A granddaughter of Henry II and Eleanor of Aquitaine, she was the eldest of her parents’ three children; Matilda, born the following year, died young and Arthur, who was killed by – or at least on the orders of – King John in 1203.

Initially, Eleanor’s life seemed destined to follow the same path as many royal princesses; marriage. Richard I, her legal guardian after the death of her father in 1186, following his sister Joanna’s adamant refusal, offered Eleanor as a bride to Saladin’s brother, Al-Adil, in a failed attempt at a political settlement to the 3rd Crusade.

At the age of 9, she was betrothed to Friedrich, the son of Duke Leopold VI of Austria, who had made the betrothal a part of the ransom for Richard I’s release from imprisonment by the Duke. Eleanor travelled to Germany with her grandmother, Eleanor of Aquitaine, and the rest of the ransom and hostages.

She was allowed to return to England when Duke Leopold died suddenly, and his son had ‘no great inclination’ for the proposed marriage. Further marriage plans were mooted in 1195 and 1198, to Philip II of France’s son, Louis, and Odo Duke of Burgundy, respectively; though neither came to fruition.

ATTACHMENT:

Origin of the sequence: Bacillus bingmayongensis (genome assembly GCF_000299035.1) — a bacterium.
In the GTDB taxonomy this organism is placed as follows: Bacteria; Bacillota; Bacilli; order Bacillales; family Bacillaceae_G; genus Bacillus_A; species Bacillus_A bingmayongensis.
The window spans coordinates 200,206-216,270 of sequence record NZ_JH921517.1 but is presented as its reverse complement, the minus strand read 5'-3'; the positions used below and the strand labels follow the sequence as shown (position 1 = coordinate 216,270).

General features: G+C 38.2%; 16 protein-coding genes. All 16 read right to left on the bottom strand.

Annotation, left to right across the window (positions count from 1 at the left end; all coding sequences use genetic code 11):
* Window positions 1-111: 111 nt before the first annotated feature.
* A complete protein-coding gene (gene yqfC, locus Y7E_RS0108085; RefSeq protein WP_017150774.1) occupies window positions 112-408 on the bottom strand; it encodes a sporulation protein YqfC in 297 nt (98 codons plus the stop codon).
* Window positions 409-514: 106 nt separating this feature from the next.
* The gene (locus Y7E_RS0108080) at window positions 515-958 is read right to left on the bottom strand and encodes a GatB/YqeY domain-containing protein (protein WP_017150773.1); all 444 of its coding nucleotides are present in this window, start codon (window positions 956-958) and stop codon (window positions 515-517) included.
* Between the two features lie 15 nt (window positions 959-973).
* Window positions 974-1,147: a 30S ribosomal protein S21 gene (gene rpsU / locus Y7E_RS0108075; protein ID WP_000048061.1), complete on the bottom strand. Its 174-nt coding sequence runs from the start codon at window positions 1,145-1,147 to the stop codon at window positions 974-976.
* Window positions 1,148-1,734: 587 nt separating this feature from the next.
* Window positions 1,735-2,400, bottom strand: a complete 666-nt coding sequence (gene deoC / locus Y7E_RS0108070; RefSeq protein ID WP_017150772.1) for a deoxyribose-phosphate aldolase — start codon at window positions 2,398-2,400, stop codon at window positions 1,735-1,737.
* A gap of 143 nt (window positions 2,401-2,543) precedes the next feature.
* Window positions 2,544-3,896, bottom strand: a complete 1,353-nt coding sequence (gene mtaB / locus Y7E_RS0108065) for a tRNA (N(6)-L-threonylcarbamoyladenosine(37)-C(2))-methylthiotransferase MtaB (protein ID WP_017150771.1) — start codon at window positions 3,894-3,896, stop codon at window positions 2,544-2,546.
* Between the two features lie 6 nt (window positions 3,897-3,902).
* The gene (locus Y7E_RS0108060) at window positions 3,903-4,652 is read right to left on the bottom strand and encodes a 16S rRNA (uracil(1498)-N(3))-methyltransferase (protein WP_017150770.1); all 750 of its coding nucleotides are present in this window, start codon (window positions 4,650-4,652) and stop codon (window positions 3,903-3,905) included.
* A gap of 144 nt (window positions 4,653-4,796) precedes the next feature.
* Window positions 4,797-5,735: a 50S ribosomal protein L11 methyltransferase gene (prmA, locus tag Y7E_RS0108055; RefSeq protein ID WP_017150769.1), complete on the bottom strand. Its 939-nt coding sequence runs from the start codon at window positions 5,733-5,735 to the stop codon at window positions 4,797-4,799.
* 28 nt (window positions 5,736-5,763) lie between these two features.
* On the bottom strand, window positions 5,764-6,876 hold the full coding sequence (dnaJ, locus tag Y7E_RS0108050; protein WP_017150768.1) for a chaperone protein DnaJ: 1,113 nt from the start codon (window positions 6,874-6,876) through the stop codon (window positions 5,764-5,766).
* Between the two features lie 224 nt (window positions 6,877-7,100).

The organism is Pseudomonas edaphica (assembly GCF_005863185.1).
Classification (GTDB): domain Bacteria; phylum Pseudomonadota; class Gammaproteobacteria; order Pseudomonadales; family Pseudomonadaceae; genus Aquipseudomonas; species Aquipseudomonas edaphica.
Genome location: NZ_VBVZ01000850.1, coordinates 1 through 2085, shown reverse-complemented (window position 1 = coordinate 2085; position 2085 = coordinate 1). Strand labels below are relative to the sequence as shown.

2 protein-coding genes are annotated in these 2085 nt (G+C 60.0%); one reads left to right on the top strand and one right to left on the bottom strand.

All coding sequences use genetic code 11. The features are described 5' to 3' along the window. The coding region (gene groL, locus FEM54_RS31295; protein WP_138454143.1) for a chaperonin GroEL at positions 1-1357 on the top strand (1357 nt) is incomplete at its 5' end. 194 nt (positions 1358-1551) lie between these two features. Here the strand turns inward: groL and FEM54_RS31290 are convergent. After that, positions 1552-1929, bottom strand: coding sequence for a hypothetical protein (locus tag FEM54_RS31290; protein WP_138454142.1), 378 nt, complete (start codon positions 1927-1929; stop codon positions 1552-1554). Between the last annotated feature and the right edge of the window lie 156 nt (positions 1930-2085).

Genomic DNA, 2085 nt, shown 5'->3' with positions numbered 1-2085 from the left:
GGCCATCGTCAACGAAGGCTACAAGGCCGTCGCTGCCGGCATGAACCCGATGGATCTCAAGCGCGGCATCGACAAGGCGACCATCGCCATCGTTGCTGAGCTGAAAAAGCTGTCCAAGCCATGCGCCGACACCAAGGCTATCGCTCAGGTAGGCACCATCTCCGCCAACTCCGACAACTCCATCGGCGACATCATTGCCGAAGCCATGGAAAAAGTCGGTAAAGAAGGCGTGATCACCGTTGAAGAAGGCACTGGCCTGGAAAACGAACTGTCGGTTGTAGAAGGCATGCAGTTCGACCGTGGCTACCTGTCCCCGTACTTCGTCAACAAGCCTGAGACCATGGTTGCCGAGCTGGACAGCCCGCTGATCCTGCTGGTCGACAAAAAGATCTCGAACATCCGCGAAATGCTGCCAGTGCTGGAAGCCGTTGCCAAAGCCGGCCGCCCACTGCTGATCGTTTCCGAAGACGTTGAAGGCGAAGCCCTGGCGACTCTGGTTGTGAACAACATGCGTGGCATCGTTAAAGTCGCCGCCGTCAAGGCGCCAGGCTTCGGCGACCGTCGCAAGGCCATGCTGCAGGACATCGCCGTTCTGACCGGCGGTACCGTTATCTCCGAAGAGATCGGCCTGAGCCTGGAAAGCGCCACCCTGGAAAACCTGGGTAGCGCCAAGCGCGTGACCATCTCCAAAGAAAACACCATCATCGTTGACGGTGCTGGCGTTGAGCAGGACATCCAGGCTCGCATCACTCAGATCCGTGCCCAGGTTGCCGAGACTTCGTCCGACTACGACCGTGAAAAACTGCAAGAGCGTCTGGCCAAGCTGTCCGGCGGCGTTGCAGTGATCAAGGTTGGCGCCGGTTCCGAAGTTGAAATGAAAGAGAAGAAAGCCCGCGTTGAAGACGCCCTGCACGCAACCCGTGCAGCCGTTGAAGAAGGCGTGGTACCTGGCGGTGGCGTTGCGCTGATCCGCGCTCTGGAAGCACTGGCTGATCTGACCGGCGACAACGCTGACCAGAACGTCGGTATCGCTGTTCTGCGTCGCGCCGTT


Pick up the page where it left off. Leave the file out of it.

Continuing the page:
Eleanor’s fortunes changed drastically when Arthur rebelled against Richard’s successor, King John, in the early 1200s. As the son of John’s older brother, Geoffrey, Arthur had a strong claim to the English crown, but had been sidelined in favour of his more mature and experienced uncle. Arthur was captured while besieging his grandmother, Eleanor of Aquitaine, at Mirebeau on 1st August 1202.

Eleanor was captured at the same time, or shortly after. And while her brother was imprisoned at Falaise, she was sent into perpetual imprisonment in England. Eleanor of Brittany holds the sad record of being the longest imprisoned English royal in British history.

If the laws of primogeniture had been strictly followed at the time, Eleanor would have been sovereign of England after her brother’s death. John and his successor, Henry III could never forget this. However, the experiences of Empress Matilda and her fight with King Stephen over her own rights to the crown – and the near-20 years of civil war between 1135 and 1154, had reinforced the attitude that a woman could not rule.

This did not, however, mean that Eleanor was no threat to John and Henry; should she be allowed to marry, her husband may be persuaded to fight to assert her rights, of form the focus to a rival faction at court – and an alternative royal line. Imprisoning Eleanor mean that John not only kept control of her, but also eliminated any possible opposition building around her rights to the throne.

Although her confinement has been described as ‘honourable’, Eleanor’s greater right to the throne meant she would never be freed, or allowed to marry and have children. King John gave her the title of Countess of Richmond on 27th May 1208, but Henry III would take it from her in 1219 and bestow the title elsewhere. From 1219 onward she was styled the ‘king’s kinswoman’ and ‘our cousin’.